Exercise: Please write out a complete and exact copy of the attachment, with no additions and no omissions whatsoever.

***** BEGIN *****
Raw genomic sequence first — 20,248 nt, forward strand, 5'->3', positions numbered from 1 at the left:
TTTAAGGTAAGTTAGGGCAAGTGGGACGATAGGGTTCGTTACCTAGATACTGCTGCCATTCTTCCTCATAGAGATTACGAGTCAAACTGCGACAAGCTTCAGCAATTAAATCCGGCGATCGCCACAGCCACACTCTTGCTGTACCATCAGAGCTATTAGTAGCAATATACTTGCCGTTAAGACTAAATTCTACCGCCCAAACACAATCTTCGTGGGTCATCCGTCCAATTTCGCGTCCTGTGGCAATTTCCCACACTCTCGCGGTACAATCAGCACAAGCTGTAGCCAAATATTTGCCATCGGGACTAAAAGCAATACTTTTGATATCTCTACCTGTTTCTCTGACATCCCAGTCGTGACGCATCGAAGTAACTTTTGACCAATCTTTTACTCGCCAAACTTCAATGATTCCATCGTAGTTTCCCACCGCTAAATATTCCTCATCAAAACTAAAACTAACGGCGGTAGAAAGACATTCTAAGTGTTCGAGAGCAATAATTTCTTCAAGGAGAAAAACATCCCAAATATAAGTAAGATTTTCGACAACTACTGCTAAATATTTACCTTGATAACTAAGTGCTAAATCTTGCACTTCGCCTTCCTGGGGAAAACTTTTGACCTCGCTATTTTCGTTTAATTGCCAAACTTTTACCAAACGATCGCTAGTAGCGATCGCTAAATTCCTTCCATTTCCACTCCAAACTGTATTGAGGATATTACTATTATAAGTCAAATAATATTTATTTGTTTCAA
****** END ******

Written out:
Raw genomic sequence first — 20,248 nt, forward strand, 5'->3', positions numbered from 1 at the left:
TTTAAGGTAAGTTAGGGCAAGTGGGACGATAGGGTTCGTTACCTAGATACTGCTGCCATTCTTCCTCATAGAGATTACGAGTCAAACTGCGACAAGCTTCAGCAATTAAATCCGGCGATCGCCACAGCCACACTCTTGCTGTACCATCAGAGCTATTAGTAGCAATATACTTGCCGTTAAGACTAAATTCTACCGCCCAAACACAATCTTCGTGGGTCATCCGTCCAATTTCGCGTCCTGTGGCAATTTCCCACACTCTCGCGGTACAATCAGCACAAGCTGTAGCCAAATATTTGCCATCGGGACTAAAAGCAATACTTTTGATATCTCTACCTGTTTCTCTGACATCCCAGTCGTGACGCATCGAAGTAACTTTTGACCAATCTTTTACTCGCCAAACTTCAATGATTCCATCGTAGTTTCCCACCGCTAAATATTCCTCATCAAAACTAAAACTAACGGCGGTAGAAAGACATTCTAAGTGTTCGAGAGCAATAATTTCTTCAAGGAGAAAAACATCCCAAATATAAGTAAGATTTTCGACAACTACTGCTAAATATTTACCTTGATAACTAAGTGCTAAATCTTGCACTTCGCCTTCCTGGGGAAAACTTTTGACCTCGCTATTTTCGTTTAATTGCCAAACTTTTACCAAACGATCGCTAGTAGCGATCGCTAAATTCCTTCCATTTCCACTCCAAACTGTATTGAGGATATTACTATTATAAGTCAAATAATATTTATTTGTTTCAA